That cheered me right up, it did.

Nick said...

Ah, sweet Gene Vincent. I've never seen Hot Rod Gang, is that the only scene with the Blue Caps? You know I've heard Buddy Holly had one of them white Stratocasters on order before he died, but he never got to play it. I think I'm goin' to start tuckin' my necktie into my shirt like that.

The Hound said...

" I've never seen Hot Rod Gang, is that the only scene with the Blue Caps? "

If I remember correctly Gene's in a few scenes although there's only one or two songs in it...

Richard Bacchus said...

Hold Me, Hug Me, Rock Me.

Gene Vincent Lonely Street FanClub said...

thank you
Gene Vincent's fan club
gene-vincent.iquebec.com

Bodgie Bob said...

Actually Gene's English wife's name was Margie.
Great tribute to the greatest rocker.

J. D. King said...

I think those white Strats are "white blonde," a coveted finish.

Johnny Pierre said...

Thanks for the great photos & post on Gene VIncent!

Jumpy said...

Somewhere I read a great, in depth article about how Gene basically built Capitol but basically got nuthin' in return.
PJL

Vince said...

Be Bop A Lula should have been #1 on the charts, unfortunately it only reached 7. It was always be #1to me tho...

The Hound said...

"Be Bop A Lula should have been #1 on the charts,"


It was #1 in Cashbox, although not Billboard.
Cashbox was a bit more accurate since it counted jukebox plays and sales so it gave R&R and R&B a better representation.

"Somewhere I read a great, in depth article about how Gene basically built Capitol but basically got nuthin' in return."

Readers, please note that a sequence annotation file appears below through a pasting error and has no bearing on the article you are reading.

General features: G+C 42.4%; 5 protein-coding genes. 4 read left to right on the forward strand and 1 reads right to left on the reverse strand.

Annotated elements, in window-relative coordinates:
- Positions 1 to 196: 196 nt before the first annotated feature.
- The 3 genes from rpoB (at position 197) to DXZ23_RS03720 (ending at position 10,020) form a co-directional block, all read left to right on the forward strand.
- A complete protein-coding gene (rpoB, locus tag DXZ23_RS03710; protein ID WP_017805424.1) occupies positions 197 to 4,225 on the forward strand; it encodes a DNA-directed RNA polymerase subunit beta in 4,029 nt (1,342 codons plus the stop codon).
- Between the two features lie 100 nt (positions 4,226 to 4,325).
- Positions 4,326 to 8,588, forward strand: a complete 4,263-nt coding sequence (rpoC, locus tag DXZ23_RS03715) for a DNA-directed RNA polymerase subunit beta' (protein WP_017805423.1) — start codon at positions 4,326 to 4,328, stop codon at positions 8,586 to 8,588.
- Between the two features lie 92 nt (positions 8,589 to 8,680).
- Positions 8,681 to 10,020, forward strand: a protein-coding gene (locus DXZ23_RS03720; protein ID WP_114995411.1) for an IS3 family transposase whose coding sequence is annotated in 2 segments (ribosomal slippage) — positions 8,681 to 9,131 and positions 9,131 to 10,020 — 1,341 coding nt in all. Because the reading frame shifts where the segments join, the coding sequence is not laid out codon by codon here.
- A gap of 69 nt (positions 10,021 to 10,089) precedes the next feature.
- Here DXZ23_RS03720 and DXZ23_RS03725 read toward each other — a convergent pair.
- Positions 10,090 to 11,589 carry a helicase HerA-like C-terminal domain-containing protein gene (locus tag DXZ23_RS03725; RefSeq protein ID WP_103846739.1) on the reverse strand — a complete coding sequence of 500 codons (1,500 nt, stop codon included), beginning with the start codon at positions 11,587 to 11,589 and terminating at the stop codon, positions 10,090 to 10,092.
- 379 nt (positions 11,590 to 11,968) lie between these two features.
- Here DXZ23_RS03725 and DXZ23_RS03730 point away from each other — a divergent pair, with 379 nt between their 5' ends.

I think w/ Sinatra and Nat Cole they were doin' fine
and Gene's sales were a piss in the ocean in comparison. Eventually Ken Nelson would gain them a huge part of the country market in the 60's by cornering the Bakersfield sound w/Buck Owens, Merle Haggard, Tommy Collins, Rose Maddox, etc.

Rob J said...

Gene Vincent's second album is the ultimate example of timeless 50s rock'n'roll.

Only early Elvis and Little Richard has matched it for sheer boppin' energy. Whether GV is singing "Red Blue Jean And A Ponytail", the menacing "Catman",
(The Birthday Party did a fine version on their ultra rare debut album...) or the wistful beauty of "I Sure Miss You", this is a fantastic record. Gene never matched these heights again, although he made many individual excellent tracks.

Ian Dury summed it up perfectly in his glorious "Sweet Gene Vincent".

Thanks for the excellent post.

Anonymous said...

I got the first photo on a big fat poster from the 70's or early 80's. It's framed on the wall in the "record listening room" at the moment

/Mike